The Chesapeake Bay is showing encouraging signs of rebounding but is still in critical condition as a result of pollution, according to the Chesapeake Bay Foundation’s (CBF) 2010 State of the Bay Report. The report comes as the federal Environmental Protection Agency (EPA) is preparing to release its pollution budget designed to reduce pollution and dramatically improve water quality.
“That the Bay is getting better is a huge development, but sadly not the whole story,” said CBF President William C. Baker. “Dead zones, fish kills, and water contact advisories are constant reminders of how far we still must go.”
The numeric index of the Bay’s health jumped three points from 2008 to 2010, with eight of 13 indicators rising. The indicator for the health of the blue crab population spiked 15 points, as the Bay’s population increased significantly last year. Also, underwater grasses showed steady progress over the past four years.
But the overall health index of the Bay is 31 out of 100, which means it is still a system dangerously out of balance.
The report is a comprehensive measure of the Bay’s health, evaluating 13 indicators: oysters, shad, crabs, striped bass (rockfish), underwater grasses, wetlands, forested buffers, resource lands, toxics, water clarity, dissolved oxygen, and phosphorus and nitrogen pollution. CBF scientists compile and examine the best available historical and up-to-date information for each indicator and assign it an index score and letter grade. Taken together, these indicators offer an assessment of Bay health.
The unspoiled Bay ecosystem described by Captain John Smith in the 1600s, with its extensive forests and wetlands, clear water, abundant fish and oysters, and lush growths of submerged vegetation serves as the benchmark, and would rate a 100 on CBF’s scale.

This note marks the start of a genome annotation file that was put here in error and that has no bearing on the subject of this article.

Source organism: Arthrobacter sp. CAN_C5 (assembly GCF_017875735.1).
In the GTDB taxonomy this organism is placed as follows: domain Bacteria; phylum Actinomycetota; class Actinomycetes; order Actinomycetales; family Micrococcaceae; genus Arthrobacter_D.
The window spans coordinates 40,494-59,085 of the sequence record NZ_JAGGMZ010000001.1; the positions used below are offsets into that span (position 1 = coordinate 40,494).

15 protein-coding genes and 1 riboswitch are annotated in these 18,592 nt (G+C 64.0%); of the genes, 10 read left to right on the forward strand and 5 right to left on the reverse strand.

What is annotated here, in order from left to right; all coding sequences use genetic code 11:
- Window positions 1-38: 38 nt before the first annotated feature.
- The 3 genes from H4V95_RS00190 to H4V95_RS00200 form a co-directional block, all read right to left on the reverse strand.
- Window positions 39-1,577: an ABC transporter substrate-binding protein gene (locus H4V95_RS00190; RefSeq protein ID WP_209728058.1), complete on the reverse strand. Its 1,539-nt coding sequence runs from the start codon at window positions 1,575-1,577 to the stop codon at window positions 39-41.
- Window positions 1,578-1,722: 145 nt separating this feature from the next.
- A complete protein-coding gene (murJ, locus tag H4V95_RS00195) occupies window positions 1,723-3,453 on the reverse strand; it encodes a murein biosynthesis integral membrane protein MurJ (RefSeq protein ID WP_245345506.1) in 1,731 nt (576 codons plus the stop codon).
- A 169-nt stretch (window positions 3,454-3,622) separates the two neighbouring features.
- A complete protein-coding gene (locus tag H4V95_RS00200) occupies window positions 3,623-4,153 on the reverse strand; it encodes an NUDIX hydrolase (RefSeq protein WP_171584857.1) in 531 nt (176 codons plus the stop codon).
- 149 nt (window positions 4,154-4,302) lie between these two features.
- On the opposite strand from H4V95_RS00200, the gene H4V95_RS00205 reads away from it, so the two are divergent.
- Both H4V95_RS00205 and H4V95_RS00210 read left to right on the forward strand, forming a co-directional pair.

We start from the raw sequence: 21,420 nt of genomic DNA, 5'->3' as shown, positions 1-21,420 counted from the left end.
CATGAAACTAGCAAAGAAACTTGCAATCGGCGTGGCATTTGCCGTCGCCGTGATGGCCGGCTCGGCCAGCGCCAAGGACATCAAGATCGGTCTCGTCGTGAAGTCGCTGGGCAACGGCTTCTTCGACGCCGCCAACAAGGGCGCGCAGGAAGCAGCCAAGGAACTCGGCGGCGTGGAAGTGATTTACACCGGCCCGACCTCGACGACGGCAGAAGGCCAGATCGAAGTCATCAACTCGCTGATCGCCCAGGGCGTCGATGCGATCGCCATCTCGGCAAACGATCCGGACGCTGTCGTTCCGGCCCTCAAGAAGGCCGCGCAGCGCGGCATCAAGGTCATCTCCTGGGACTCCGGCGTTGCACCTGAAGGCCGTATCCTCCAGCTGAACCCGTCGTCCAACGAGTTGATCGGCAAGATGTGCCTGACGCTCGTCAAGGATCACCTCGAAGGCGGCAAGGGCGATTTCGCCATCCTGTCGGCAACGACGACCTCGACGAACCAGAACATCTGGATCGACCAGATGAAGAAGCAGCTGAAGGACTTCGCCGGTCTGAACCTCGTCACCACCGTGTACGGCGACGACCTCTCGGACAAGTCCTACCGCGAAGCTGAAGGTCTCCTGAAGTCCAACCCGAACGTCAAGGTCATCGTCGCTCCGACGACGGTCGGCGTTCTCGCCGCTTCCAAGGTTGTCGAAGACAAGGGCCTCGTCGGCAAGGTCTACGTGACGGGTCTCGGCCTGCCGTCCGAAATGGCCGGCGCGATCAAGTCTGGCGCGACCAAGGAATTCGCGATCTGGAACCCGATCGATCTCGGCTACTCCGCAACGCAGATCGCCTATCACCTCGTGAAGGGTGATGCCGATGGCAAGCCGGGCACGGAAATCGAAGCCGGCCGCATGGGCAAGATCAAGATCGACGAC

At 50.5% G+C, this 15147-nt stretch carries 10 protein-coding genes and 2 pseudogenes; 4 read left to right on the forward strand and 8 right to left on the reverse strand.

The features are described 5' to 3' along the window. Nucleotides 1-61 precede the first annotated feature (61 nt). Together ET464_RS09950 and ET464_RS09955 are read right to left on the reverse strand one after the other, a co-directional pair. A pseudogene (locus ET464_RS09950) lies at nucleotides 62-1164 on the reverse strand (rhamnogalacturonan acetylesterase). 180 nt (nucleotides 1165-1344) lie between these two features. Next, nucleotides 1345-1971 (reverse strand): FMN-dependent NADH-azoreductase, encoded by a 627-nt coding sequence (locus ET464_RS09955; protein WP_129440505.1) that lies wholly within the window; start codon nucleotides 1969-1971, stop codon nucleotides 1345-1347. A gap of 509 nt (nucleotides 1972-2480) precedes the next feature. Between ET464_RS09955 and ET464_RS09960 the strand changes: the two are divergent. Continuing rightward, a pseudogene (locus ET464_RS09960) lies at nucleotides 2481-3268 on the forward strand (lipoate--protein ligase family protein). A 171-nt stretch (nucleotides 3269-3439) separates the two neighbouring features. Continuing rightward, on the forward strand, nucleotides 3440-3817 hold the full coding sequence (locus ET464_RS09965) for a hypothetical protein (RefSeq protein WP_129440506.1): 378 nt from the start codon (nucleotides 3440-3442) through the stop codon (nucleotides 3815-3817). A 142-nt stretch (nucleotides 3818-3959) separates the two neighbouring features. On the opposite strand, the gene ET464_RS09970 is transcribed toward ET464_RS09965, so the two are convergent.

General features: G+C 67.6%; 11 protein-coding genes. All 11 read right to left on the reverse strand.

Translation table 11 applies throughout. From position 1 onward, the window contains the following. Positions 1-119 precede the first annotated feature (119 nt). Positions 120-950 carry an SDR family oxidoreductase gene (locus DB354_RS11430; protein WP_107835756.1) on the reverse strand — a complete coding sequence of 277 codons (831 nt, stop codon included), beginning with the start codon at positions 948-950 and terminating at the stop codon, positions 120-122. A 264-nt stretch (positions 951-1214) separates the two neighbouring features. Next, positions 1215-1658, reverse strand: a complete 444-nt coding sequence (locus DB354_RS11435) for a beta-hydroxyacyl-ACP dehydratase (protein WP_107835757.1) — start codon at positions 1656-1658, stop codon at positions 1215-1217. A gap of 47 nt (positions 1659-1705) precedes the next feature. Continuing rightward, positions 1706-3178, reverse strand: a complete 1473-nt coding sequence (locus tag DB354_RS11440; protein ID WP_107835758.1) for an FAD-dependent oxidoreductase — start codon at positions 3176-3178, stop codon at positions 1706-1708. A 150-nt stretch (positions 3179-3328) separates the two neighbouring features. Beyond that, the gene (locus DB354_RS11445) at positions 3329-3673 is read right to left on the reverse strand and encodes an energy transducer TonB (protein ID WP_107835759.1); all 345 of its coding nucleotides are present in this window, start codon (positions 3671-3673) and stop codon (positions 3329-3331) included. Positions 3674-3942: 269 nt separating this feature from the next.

“We are at a tipping point,” Baker said. “If EPA stands firm, and the states deliver on their commitments, the Bay will become resilient and bountiful. At the same time, reducing pollution will create jobs and improve local economies.”
By the end of December, EPA must issue a pollution diet for the Bay watershed called a Total Maximum Daily Load (TMDL). The TMDL is required under the federal Clean Water Act and court rulings.
This diet will require Maryland and other Bay states, and ultimately each local jurisdiction, to ratchet down pollution to local creeks, rivers, and the Bay from all sources, including farms, sewage treatment plants, urban and suburban streets, parking lots and lawns. State and local governments will be held responsible for those reductions or potentially lose federal funding and be denied federal permits.
The Bay states and the District of Columbia were required to submit a Watershed Implementation Plan (WIP) to EPA specifying how it planned to meet the new pollution diet. The preliminary version of the each jurisdiction’s plan was deficient in specific details, the agency concluded. CBF has urged the EPA to stand firm in its expectations and to impose consequences on jurisdictions that fail to establish and fully implement plans that meet pollution reduction goals on schedule.
“We applaud Maryland for creating a substantial and high quality WIP, and for the work put into producing the document. This high level of dedication will be needed from all leaders over the next 10 years if we hope to see a restored Bay,” said CBF Maryland Executive Director Kim Coble. “Maryland will need to aggressively pursue a number of commitments in its Bay clean-up plan. For example, to get pollution reductions from agriculture the state must continue funding cover crops, but also must target that funding to fields where manure is applied and corn is grown. We look forward to working with the state to ensure the WIP produces real results.”
The copy of the full report is available at: www.cbf.org/sotb2010.
source: Chesapeake Bay Foundation